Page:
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Way to prove each user (person) has only one account, without biometrics

This is a discussion on Way to prove each user (person) has only one account, without biometrics within the General Discussions forums, part of the Community Boards category; I am trying to conceive an algorithm / concept for a website / web service where each user can have ...

  1. #1
    Registered User javaeyes's Avatar
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    Way to prove each user (person) has only one account, without biometrics

    I am trying to conceive an algorithm / concept for a website / web service where each user can have only one account. I suppose Biometrics would be one starting point, but I don't want to use that. Can anyone think of any other way?

  2. #2
    C++ Witch laserlight's Avatar
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    What do you mean by "prove"? I think you need to provide more context, e.g., are the users employed by your company? How important is it to prove this? How scalable must this be?
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  3. #3
    Master Apprentice phantomotap's Avatar
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    O_o

    This can't be done; move along.

    Even "biometric" devices aren't going to "prove" an "account per" situation when any "identifier" is eventually going to travel over the web.

    Soma

  4. #4
    Registered User manasij7479's Avatar
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    Name:  Mission_Impossible_I.jpg
Views: 126
Size:  111.9 KB
    laserlight and Fordy like this.
    Manasij Mukherjee | gcc-4.8.2 @Arch Linux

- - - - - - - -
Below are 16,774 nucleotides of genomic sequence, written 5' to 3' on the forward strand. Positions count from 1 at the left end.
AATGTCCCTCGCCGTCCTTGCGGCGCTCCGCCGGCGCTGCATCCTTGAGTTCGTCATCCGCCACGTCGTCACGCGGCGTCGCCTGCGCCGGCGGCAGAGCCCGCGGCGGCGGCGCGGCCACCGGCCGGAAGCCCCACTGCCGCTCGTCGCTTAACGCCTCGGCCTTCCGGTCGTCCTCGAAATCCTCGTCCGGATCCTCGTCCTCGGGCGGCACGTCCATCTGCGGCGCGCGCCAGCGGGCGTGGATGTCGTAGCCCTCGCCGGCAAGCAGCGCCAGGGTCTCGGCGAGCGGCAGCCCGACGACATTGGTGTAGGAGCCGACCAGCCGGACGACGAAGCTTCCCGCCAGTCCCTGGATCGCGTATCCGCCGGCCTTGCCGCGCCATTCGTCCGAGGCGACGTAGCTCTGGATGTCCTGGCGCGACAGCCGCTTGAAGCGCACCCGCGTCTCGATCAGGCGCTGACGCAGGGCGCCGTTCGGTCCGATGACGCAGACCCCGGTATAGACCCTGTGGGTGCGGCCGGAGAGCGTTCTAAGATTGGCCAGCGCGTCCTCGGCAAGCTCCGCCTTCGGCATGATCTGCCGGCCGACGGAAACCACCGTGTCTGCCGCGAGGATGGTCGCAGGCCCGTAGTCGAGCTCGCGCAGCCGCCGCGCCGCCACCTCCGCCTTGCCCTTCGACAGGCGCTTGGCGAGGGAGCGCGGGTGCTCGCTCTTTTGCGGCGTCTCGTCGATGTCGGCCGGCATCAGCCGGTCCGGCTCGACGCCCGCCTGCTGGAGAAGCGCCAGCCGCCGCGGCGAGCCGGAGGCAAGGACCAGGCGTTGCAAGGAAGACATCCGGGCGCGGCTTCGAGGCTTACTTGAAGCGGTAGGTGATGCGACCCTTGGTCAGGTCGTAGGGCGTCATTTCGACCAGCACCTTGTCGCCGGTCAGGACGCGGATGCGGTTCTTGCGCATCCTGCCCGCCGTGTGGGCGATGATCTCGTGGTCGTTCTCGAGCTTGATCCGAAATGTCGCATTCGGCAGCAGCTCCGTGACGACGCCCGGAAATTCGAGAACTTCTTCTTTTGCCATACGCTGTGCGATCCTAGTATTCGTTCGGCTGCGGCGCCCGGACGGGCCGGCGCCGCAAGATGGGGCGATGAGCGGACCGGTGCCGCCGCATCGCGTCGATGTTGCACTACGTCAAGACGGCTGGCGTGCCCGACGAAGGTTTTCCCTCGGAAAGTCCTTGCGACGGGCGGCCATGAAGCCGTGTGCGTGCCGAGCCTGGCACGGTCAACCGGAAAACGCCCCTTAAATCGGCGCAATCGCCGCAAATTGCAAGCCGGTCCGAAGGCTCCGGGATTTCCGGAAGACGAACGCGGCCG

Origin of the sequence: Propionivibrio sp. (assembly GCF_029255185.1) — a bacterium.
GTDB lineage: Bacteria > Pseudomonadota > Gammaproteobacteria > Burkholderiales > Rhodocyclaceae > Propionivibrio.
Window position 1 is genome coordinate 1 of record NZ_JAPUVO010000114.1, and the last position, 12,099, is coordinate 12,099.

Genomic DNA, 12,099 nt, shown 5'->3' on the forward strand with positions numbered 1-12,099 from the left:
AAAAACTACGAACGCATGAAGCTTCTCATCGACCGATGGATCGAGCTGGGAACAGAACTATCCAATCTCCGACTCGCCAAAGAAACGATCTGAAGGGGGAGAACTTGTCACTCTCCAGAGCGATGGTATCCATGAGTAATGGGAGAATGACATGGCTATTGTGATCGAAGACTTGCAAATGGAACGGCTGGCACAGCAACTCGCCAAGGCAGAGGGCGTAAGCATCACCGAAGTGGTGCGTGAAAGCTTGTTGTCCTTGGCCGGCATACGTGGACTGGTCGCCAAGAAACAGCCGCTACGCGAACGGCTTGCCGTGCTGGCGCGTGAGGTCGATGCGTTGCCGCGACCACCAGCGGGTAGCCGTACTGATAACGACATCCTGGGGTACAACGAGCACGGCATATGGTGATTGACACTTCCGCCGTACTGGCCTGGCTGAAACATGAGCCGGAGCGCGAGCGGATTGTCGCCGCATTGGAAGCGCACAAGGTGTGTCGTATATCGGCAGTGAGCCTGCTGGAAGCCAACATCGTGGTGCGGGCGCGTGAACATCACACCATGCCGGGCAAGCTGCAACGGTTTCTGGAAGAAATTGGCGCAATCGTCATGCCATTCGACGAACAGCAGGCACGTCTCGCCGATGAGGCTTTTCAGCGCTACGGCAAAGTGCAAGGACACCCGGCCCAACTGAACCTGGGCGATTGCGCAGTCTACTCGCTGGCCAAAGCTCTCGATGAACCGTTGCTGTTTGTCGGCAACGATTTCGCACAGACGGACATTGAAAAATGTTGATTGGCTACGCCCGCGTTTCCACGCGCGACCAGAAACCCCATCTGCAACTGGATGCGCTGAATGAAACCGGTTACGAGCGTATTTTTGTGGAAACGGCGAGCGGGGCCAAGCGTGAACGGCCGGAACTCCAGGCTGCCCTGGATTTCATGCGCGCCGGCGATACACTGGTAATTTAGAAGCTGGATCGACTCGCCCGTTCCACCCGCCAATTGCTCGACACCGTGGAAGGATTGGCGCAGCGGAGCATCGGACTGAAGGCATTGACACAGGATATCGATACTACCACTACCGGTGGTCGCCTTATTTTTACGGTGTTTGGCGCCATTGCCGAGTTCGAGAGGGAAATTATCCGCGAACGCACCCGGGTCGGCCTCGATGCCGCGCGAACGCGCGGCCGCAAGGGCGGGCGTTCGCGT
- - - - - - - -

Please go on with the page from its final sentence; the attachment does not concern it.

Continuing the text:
Slow and Steady wins the race... if and only if :
    1.None of the other participants are fast and steady.
    2.The fast and unsteady suddenly falls asleep while running !



  5. #5
    Registered User javaeyes's Avatar
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    I don't really think it can be done, although the mission impossible image is hilarious. To answer laserlight's question, you don't know anything about the user except that they have an internet connection and a browser. I suppose I'm envisioning a global voting service, where each vote comes from one person.
    I suppose you could have a voting window of 1 minute, users log in during that minute and must complete a captcha which would take more than 30 seconds. Pretty lame, but possible.

  6. #6
    C++ Witch laserlight's Avatar
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    Quote Originally Posted by javaeyes
    To answer laserlight's question, you don't know anything about the user except that they have an internet connection and a browser. I suppose I'm envisioning a global voting service, where each vote comes from one person.